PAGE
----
A Guide to Wedding Tradition Terminology

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Wedding RingAll throughout the United States, there are many traditions that make up an average wedding ceremony. Regardless if you include traditions from other cultures or choose to do the most common ones, there are going to be a lot of phrases and terminology you’ll need to learn to understand everything that’s going on. Since you probably won’t hear most of these terms at any other time in your life, we have put together this guide to wedding tradition terminology to help you makes sense of it all.

Standard Wedding Tradition Terminology

  • Jack and Jill: Rather than having a bridal shower with just the bride and her close friends, a Jack and Jill is pretty much the same thing except the groom and his friends are also invited. This can be fairly typical if the couple is older or has children already, and also there are usually more gifts given to the couple in this type of scenario. Popular locations for these types of coed wedding showers include bars, nightclubs, or a backyard barbecue.
  • Trousseau: This is just a term that is used to describe the items a soon-to-be bride gathers for the bedroom for their wedding night. These items include the sheets and blankets as well as the lingerie she’s planning to wear. Trousseau is an old term that was considered more elegant than simply spelling out what its definition was.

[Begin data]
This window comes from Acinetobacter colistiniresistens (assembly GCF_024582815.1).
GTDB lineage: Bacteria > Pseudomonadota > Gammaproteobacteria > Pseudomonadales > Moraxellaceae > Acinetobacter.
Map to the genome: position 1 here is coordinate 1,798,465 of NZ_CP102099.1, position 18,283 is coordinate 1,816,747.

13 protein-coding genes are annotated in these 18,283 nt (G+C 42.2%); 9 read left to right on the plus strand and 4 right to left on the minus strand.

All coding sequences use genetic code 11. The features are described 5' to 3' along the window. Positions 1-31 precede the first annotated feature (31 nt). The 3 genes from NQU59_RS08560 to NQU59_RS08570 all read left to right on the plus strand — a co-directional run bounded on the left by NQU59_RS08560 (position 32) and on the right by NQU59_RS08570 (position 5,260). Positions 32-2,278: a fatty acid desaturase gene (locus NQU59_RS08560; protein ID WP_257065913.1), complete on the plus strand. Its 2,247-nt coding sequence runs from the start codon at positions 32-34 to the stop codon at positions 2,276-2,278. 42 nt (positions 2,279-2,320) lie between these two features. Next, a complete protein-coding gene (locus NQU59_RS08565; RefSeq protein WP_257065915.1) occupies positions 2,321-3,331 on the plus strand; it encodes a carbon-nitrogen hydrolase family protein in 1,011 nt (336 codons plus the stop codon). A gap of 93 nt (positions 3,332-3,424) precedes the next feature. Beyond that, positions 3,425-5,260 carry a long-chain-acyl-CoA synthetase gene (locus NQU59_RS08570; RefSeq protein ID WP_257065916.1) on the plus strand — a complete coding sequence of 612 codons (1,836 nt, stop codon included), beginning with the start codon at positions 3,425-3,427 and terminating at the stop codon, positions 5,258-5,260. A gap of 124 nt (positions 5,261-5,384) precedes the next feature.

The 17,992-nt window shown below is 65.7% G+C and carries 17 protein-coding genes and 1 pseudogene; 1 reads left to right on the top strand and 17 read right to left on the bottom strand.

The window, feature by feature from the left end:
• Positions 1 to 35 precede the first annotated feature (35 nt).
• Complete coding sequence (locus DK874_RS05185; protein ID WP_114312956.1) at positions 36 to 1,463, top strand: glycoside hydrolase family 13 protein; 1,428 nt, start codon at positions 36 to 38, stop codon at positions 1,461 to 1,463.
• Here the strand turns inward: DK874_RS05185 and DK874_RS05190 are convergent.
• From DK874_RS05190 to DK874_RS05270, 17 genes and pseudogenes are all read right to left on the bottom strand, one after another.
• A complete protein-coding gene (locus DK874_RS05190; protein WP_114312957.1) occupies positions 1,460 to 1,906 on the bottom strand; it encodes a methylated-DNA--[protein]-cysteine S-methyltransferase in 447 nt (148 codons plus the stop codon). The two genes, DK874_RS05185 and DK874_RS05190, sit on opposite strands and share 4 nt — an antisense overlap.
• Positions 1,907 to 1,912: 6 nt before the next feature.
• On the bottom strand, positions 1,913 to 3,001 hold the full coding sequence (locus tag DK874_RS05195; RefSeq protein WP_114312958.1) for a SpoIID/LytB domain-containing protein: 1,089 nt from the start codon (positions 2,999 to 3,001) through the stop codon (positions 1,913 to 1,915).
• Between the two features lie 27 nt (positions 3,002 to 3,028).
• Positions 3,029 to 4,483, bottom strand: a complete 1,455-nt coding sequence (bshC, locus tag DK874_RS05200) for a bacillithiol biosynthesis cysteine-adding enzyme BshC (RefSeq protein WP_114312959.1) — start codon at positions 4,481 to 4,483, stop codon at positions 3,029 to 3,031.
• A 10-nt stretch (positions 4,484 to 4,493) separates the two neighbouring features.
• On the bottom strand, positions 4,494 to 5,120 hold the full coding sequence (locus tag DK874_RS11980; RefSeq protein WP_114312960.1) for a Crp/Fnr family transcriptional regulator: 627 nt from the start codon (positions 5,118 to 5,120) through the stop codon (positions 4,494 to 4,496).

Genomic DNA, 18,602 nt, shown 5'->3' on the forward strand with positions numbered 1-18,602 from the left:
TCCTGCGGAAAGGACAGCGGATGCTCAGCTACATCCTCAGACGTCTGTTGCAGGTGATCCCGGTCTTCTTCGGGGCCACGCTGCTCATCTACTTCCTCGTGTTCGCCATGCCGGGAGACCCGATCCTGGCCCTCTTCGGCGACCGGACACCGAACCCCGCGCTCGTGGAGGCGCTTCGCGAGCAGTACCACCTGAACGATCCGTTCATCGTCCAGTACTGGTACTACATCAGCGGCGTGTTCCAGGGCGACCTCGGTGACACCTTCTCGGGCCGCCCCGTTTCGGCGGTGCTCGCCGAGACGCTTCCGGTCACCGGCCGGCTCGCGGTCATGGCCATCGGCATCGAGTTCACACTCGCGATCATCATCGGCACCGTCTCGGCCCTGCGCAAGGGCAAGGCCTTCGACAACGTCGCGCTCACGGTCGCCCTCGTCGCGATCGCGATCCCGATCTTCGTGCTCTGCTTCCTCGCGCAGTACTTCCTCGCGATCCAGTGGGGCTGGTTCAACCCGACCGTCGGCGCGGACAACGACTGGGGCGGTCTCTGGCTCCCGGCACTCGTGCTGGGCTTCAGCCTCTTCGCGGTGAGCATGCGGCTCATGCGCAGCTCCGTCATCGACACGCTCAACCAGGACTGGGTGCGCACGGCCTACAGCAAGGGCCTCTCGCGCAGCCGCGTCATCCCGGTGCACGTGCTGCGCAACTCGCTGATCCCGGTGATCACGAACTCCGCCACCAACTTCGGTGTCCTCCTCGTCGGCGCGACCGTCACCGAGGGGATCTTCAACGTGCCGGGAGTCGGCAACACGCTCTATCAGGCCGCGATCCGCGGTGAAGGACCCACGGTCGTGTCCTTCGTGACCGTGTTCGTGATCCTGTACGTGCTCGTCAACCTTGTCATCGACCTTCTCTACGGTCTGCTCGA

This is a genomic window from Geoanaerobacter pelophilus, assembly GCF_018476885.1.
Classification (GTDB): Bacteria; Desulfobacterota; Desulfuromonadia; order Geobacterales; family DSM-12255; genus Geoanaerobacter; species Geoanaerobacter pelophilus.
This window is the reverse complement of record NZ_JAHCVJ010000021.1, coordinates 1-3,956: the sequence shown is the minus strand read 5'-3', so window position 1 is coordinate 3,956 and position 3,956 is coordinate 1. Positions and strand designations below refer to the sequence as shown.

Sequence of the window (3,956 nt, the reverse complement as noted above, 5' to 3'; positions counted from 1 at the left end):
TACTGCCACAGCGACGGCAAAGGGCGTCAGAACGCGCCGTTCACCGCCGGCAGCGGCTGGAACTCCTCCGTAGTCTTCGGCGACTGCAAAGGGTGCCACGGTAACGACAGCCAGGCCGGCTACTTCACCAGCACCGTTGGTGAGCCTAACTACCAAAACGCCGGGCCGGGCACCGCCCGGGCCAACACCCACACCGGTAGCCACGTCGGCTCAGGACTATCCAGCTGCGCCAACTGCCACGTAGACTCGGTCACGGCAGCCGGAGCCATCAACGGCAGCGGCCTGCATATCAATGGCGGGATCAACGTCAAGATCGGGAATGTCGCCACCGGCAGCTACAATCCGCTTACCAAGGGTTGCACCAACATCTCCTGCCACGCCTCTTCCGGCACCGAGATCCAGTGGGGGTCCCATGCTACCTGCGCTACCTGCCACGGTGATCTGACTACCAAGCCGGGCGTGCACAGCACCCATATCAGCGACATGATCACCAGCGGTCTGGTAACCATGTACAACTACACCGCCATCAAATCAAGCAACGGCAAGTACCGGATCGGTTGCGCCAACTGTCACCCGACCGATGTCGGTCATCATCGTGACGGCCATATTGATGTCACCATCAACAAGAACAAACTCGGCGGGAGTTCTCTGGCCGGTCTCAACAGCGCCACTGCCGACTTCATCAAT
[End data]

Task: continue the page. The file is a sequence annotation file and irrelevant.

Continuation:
• Sendoff Line: A sendoff line can go by many different names such as a “grand exit” or “farewell line”, but regardless of what you call it all means the same thing. Essentially, all of your guests line up to form an aisle and say farewell as you leave the reception hall for your honeymoon. Traditionally, your guests would throw rice as part of an ancient fertility rite, but things like birdseed, wedding sparklers, and confetti have become more popular in recent years.
  • Wedding Ring: Probably the oldest tradition in the book, the exchanging of wedding rings is meant to symbolize the circle of love that is always unbroken and never ending. The reason that wedding rings are placed on the 4th finger of the left hand is due to the idea that there was a vein in that finger that led straight to the heart; a notion the was eventually disproven.

The terminology listed above should help you understand some of the more common wedding traditions and their historic origins. Though we tried to cover most of the terminology we are asked about on a regular basis, the above guide to wedding tradition terminology is far from a complete guide. Always be sure to ask your friends or family for information if you run into something you don’t understand because chances are they’ve gone through it already at their wedding ceremony. If you found this guide to wedding tradition terminology helpful, please feel free to share it on your favorite social media platform. Good luck and have fun planning your wedding!


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